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The United Brotherhood of Carpenters (UBC) encourages its nearly half-million members to be active participants in the political process. So, while the economy is remaining sluggish, the UBC members must guard against a movement designed to destroy their craft. Right-to-work is the misleading legislation that gave the upper hand to corporations when negotiating labor contracts, effectively lowering the earning potential of skilled carpenters and union members.
Right-to-work changes nothing between the employer and the workers, but does change between the union and its members. In right-to-work states, relationships between unions and their members will now have to start through education. Cliff Kerce, Political Director from the Carpenters Industrial Council, mentioned:
“since right-to-work was passed into law, workers now make their initial contact through the project employer. With this change, the UBC is pushing very hard to get new-hire packets created for all new workers in their local areas so they can educate the potential members on union opportunities and benefits.”
Right-to-work lowers wages for everyone and affects everyone differently. Joe Hudson, Political Director from the St. Louis Kansas City Regional Council, stated “every union will be impacted differently but political power shifts will still create lower wages across the board.”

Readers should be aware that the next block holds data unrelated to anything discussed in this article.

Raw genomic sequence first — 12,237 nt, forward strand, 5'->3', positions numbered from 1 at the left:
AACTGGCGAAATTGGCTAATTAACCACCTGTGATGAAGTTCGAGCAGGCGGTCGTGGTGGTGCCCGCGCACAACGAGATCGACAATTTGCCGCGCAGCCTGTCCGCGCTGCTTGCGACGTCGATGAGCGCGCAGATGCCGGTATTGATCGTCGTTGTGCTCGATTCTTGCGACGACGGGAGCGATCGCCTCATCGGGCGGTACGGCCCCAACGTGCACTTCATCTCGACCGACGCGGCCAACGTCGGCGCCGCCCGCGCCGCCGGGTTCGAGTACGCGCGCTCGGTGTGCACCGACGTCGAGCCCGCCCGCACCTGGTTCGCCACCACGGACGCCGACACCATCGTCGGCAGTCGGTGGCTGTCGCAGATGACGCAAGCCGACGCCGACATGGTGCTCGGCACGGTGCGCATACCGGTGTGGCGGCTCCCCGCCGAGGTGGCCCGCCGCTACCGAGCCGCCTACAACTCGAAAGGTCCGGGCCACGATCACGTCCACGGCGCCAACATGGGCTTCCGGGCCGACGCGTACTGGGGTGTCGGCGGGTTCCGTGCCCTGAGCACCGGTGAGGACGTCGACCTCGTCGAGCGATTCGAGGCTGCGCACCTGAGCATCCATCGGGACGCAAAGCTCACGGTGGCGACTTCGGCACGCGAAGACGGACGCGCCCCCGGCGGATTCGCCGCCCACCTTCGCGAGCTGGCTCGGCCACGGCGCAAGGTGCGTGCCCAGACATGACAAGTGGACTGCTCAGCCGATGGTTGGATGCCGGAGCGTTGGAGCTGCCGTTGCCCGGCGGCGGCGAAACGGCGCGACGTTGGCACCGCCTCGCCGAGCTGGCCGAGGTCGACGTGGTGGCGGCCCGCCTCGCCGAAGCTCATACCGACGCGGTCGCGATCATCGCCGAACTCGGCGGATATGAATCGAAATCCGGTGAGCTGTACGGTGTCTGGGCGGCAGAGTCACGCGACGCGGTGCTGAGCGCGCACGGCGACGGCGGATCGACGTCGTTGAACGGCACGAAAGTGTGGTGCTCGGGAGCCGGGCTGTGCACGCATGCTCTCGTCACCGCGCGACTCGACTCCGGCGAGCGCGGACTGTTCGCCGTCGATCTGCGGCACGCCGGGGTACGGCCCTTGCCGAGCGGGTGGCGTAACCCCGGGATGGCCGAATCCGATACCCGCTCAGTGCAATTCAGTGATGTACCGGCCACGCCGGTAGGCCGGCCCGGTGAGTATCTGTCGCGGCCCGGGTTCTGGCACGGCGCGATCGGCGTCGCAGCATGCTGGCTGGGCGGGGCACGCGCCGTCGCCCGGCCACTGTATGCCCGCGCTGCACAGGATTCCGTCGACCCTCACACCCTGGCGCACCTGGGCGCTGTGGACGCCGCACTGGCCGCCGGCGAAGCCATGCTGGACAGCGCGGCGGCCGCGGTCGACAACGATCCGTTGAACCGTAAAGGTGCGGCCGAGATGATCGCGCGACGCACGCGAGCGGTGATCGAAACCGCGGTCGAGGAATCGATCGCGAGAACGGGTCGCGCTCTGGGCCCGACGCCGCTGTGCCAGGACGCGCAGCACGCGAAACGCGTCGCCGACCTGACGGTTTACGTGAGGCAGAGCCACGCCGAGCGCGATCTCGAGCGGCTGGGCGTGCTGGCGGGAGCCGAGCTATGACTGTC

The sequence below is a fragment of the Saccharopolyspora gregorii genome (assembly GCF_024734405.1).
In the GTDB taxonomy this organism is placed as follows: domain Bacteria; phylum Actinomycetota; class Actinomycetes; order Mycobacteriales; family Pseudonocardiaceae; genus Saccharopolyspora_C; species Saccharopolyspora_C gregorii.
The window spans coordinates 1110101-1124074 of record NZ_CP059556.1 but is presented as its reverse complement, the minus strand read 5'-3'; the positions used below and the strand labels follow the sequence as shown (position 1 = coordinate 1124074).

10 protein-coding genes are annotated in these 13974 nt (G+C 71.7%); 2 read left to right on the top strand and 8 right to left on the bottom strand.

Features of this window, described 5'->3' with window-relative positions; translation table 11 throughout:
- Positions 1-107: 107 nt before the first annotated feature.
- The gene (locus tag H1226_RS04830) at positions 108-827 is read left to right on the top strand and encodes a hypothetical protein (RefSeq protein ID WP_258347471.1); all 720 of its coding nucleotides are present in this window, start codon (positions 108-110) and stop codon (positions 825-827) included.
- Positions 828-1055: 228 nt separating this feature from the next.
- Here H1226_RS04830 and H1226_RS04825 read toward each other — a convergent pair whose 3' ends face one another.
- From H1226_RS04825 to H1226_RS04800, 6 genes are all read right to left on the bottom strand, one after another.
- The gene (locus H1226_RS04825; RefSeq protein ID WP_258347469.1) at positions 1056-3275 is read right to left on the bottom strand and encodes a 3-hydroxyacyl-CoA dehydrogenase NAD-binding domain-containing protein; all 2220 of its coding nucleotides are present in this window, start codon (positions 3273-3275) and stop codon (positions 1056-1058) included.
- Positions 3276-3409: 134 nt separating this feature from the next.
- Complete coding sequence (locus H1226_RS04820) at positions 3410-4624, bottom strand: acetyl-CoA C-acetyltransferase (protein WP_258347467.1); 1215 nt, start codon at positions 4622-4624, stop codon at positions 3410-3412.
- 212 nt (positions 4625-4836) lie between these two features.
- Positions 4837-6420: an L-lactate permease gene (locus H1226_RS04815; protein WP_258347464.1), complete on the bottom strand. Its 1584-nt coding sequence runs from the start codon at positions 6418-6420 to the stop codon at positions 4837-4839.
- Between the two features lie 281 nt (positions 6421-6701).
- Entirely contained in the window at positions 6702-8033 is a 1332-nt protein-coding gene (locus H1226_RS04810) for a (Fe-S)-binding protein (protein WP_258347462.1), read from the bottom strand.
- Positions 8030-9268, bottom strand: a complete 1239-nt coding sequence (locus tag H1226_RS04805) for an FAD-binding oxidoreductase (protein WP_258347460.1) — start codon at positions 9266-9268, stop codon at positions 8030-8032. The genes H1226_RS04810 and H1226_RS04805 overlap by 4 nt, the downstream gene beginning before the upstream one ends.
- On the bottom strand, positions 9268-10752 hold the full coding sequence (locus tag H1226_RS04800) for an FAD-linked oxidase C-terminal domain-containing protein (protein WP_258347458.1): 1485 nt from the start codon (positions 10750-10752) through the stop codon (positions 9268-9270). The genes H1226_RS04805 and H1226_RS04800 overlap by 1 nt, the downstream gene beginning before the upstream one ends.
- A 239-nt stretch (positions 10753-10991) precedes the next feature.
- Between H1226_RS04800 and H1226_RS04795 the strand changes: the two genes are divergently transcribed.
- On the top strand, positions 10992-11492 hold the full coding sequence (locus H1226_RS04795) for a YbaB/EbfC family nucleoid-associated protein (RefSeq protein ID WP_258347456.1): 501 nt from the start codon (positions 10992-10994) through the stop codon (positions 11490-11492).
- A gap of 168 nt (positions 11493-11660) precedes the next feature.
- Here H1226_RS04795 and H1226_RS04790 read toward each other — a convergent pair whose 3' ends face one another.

At this time, right-to-work has not passed in all states and the UBC members are doing their part by educating current and prospective members on the legislative issues. Kerce mentioned, “we recognize our biggest challenge when states go right-to-work is the complete misunderstanding of what right-to-work is.” In various right-to-work states, in addition to new-hire packets, the UBC holds roadside rallies to get energy up and educate the local communities. Before right-to-work becomes a law, the UBC is going in advance to set up contracts and community events to rally around the UBC.
For states that have already passed the right-to-work legislation, UBC members and political directors are now fighting for prevailing wage which keeps pay fair and work safe. The UBC must continue to remain vigilant against all who would try and further their political agenda by scapegoating carpenters for their hard work and dedication to our crafts.